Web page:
More Privacy Concerns With Everyone’s Smartphones, & This One Is Big

by on December 3, 2011

in consumer

Consumer news, Consumer alerts and a Consumer's opinionHere’s something for your consumer awareness:  While tinkering around with his Android based phone, Trevor Eckhart discovered something interesting underneath the hood.  A piece of software that was recording EVERYTHING you did with and/or on your phone.  Including your keystrokes.

Yea, it’s the big brother syndrome all over again.   But even though the focus in the source article is the Android system, this was on multiple  carriers.

But in this case, it’s on all our phones, from a company based out here in Mountain View, CA, called Carrier IQ.

This might explain, if you had received them too, the emails from Verizon Wireless trying to explain privacy controls from the company.  I’ve received two of them explaining that they were tracking various functions of my phone’s usage.

But any how, Carrier IQ had been contracted by Verizon, and other phone companies to track phone behavior.  The frightening part is that the software, in it’s process of tracking things, also recorded things such as keystrokes.

And that sucks, considering the private financial deeds and other kinds of personal things we do on our phones, it’s downright insidious.

Last Friday, U.S. Sen. Richard Blumenthal, D-Conn., took the lead and sent a letter to the company, demanding answers.

And I too want to know what they think gives them the right to record our keystrokes.  But therein lies a more interesting question, because Carrier IQ says that they’re confused about that also.  It seems that the phone carrier companies had added software to capture information at that level.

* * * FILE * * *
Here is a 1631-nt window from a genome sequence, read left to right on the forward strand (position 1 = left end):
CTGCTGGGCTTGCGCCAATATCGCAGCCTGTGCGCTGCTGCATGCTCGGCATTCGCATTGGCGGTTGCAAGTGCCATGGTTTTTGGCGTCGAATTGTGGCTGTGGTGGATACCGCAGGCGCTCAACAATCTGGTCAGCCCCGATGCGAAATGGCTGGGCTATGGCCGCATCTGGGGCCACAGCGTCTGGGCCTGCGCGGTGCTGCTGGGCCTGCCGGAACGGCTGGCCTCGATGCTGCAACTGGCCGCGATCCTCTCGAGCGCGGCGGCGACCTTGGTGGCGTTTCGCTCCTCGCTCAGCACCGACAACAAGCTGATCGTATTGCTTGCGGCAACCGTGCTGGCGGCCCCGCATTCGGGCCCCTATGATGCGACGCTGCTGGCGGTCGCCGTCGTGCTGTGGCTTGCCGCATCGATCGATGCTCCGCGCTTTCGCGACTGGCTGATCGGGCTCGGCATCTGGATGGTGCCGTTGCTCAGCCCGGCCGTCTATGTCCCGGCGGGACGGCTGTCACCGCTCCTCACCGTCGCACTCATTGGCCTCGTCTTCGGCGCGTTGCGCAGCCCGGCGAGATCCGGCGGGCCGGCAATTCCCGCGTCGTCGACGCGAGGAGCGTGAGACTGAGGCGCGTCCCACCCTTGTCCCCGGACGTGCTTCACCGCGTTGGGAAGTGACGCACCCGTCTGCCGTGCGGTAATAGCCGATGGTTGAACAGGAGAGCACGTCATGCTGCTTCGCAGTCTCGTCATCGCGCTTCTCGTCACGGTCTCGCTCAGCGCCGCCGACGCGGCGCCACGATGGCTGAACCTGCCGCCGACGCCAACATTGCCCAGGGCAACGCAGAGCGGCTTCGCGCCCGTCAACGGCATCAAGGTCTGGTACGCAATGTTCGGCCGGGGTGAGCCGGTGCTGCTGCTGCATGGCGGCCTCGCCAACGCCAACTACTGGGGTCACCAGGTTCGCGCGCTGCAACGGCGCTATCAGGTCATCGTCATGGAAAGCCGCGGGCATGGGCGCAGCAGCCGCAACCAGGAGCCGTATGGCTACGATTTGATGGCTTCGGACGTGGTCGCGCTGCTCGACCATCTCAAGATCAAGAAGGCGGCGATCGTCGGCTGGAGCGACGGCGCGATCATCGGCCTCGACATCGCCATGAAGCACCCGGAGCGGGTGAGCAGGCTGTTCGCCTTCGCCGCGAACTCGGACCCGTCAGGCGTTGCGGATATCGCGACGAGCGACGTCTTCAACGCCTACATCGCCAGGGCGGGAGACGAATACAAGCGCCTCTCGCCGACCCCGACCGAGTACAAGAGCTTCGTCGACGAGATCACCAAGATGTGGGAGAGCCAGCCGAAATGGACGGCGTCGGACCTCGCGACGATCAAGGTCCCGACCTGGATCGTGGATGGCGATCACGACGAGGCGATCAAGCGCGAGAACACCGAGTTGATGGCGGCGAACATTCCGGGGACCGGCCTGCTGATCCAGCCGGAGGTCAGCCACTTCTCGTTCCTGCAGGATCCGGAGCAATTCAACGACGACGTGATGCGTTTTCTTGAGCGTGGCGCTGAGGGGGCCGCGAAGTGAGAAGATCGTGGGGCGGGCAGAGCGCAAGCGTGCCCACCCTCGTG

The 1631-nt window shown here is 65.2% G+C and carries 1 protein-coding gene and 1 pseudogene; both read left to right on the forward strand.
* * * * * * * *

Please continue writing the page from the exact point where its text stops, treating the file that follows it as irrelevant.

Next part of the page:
Some third party researchers seem to back up that perspective.

Carrier IQ says they collect the data to help phone companies see the summarized performance of devices and help deliver better service.

Motorala DROID X SmartphoneTo be honest, I’m not surprised.  All our phones, cable boxes, TiVo boxes and what not are just workstations attached to a big, really big network.  All networks track data in one form or another and phone usage being tracked does not surprise me.

Computers have the ages-old “cookie” text file that have been around since the first days of personal computing.

TiVo and the like record actions in their central servers.  We all were made aware of that when Janet Jackson had her Super Bowl wardrobe malfunction and TiVo reported how it was the most replayed event in their service.

My associates have told me that our phones are hack proof and I’m a bit silly, but crap like this makes me leary of my service provider, not the hackers.

It’s moments like this that make me feel validated about my premise that my phone is not as secure as possible.   I’ll be patient about using my phone for personal matters until things like this get smoothed over.


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